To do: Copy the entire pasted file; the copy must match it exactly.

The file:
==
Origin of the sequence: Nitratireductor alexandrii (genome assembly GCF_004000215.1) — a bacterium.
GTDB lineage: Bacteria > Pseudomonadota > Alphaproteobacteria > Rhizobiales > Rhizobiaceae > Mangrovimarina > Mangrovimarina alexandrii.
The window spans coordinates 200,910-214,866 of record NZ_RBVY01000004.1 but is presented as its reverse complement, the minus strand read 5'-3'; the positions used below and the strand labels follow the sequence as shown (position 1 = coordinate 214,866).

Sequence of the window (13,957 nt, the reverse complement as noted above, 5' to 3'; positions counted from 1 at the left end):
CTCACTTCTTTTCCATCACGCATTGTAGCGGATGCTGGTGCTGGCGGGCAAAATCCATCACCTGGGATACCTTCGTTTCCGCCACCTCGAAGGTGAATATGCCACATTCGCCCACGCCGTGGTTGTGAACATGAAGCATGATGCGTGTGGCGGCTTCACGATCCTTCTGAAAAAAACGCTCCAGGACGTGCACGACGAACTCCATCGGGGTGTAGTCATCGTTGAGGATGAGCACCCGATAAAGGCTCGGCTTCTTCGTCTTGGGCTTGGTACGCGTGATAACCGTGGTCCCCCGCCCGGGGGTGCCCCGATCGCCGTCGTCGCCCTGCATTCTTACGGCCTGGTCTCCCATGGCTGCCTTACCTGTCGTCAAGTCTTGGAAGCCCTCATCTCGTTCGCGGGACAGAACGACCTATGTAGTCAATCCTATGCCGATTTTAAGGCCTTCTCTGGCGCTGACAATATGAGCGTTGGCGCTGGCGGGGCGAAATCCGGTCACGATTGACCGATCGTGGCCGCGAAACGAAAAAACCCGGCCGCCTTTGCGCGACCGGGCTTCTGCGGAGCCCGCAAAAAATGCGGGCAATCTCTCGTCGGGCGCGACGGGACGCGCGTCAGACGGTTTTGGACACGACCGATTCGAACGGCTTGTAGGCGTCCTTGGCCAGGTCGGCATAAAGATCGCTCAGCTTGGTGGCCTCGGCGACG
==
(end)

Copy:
Origin of the sequence: Nitratireductor alexandrii (genome assembly GCF_004000215.1) — a bacterium.
GTDB lineage: Bacteria > Pseudomonadota > Alphaproteobacteria > Rhizobiales > Rhizobiaceae > Mangrovimarina > Mangrovimarina alexandrii.
The window spans coordinates 200,910-214,866 of record NZ_RBVY01000004.1 but is presented as its reverse complement, the minus strand read 5'-3'; the positions used below and the strand labels follow the sequence as shown (position 1 = coordinate 214,866).

Sequence of the window (13,957 nt, the reverse complement as noted above, 5' to 3'; positions counted from 1 at the left end):
CTCACTTCTTTTCCATCACGCATTGTAGCGGATGCTGGTGCTGGCGGGCAAAATCCATCACCTGGGATACCTTCGTTTCCGCCACCTCGAAGGTGAATATGCCACATTCGCCCACGCCGTGGTTGTGAACATGAAGCATGATGCGTGTGGCGGCTTCACGATCCTTCTGAAAAAAACGCTCCAGGACGTGCACGACGAACTCCATCGGGGTGTAGTCATCGTTGAGGATGAGCACCCGATAAAGGCTCGGCTTCTTCGTCTTGGGCTTGGTACGCGTGATAACCGTGGTCCCCCGCCCGGGGGTGCCCCGATCGCCGTCGTCGCCCTGCATTCTTACGGCCTGGTCTCCCATGGCTGCCTTACCTGTCGTCAAGTCTTGGAAGCCCTCATCTCGTTCGCGGGACAGAACGACCTATGTAGTCAATCCTATGCCGATTTTAAGGCCTTCTCTGGCGCTGACAATATGAGCGTTGGCGCTGGCGGGGCGAAATCCGGTCACGATTGACCGATCGTGGCCGCGAAACGAAAAAACCCGGCCGCCTTTGCGCGACCGGGCTTCTGCGGAGCCCGCAAAAAATGCGGGCAATCTCTCGTCGGGCGCGACGGGACGCGCGTCAGACGGTTTTGGACACGACCGATTCGAACGGCTTGTAGGCGTCCTTGGCCAGGTCGGCATAAAGATCGCTCAGCTTGGTGGCCTCGGCGACG